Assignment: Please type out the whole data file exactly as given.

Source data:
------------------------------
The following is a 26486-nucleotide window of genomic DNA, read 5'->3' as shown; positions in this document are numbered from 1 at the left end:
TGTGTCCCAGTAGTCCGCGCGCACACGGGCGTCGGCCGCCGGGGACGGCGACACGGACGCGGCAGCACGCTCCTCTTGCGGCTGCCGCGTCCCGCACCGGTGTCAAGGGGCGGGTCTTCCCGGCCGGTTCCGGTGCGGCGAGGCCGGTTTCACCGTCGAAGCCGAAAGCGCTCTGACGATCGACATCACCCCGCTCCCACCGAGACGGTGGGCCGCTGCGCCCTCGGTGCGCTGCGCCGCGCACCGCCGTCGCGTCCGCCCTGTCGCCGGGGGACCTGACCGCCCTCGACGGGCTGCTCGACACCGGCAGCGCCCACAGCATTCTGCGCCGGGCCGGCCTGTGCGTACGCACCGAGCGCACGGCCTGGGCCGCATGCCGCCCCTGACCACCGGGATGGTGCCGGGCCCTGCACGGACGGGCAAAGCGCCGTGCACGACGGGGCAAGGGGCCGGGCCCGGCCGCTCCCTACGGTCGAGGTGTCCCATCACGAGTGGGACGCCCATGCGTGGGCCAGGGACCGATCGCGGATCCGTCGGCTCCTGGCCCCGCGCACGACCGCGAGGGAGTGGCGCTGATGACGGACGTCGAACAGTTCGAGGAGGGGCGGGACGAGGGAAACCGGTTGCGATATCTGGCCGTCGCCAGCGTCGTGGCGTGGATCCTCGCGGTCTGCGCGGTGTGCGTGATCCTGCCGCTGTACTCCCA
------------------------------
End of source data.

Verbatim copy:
The following is a 26486-nucleotide window of genomic DNA, read 5'->3' as shown; positions in this document are numbered from 1 at the left end:
TGTGTCCCAGTAGTCCGCGCGCACACGGGCGTCGGCCGCCGGGGACGGCGACACGGACGCGGCAGCACGCTCCTCTTGCGGCTGCCGCGTCCCGCACCGGTGTCAAGGGGCGGGTCTTCCCGGCCGGTTCCGGTGCGGCGAGGCCGGTTTCACCGTCGAAGCCGAAAGCGCTCTGACGATCGACATCACCCCGCTCCCACCGAGACGGTGGGCCGCTGCGCCCTCGGTGCGCTGCGCCGCGCACCGCCGTCGCGTCCGCCCTGTCGCCGGGGGACCTGACCGCCCTCGACGGGCTGCTCGACACCGGCAGCGCCCACAGCATTCTGCGCCGGGCCGGCCTGTGCGTACGCACCGAGCGCACGGCCTGGGCCGCATGCCGCCCCTGACCACCGGGATGGTGCCGGGCCCTGCACGGACGGGCAAAGCGCCGTGCACGACGGGGCAAGGGGCCGGGCCCGGCCGCTCCCTACGGTCGAGGTGTCCCATCACGAGTGGGACGCCCATGCGTGGGCCAGGGACCGATCGCGGATCCGTCGGCTCCTGGCCCCGCGCACGACCGCGAGGGAGTGGCGCTGATGACGGACGTCGAACAGTTCGAGGAGGGGCGGGACGAGGGAAACCGGTTGCGATATCTGGCCGTCGCCAGCGTCGTGGCGTGGATCCTCGCGGTCTGCGCGGTGTGCGTGATCCTGCCGCTGTACTCCCA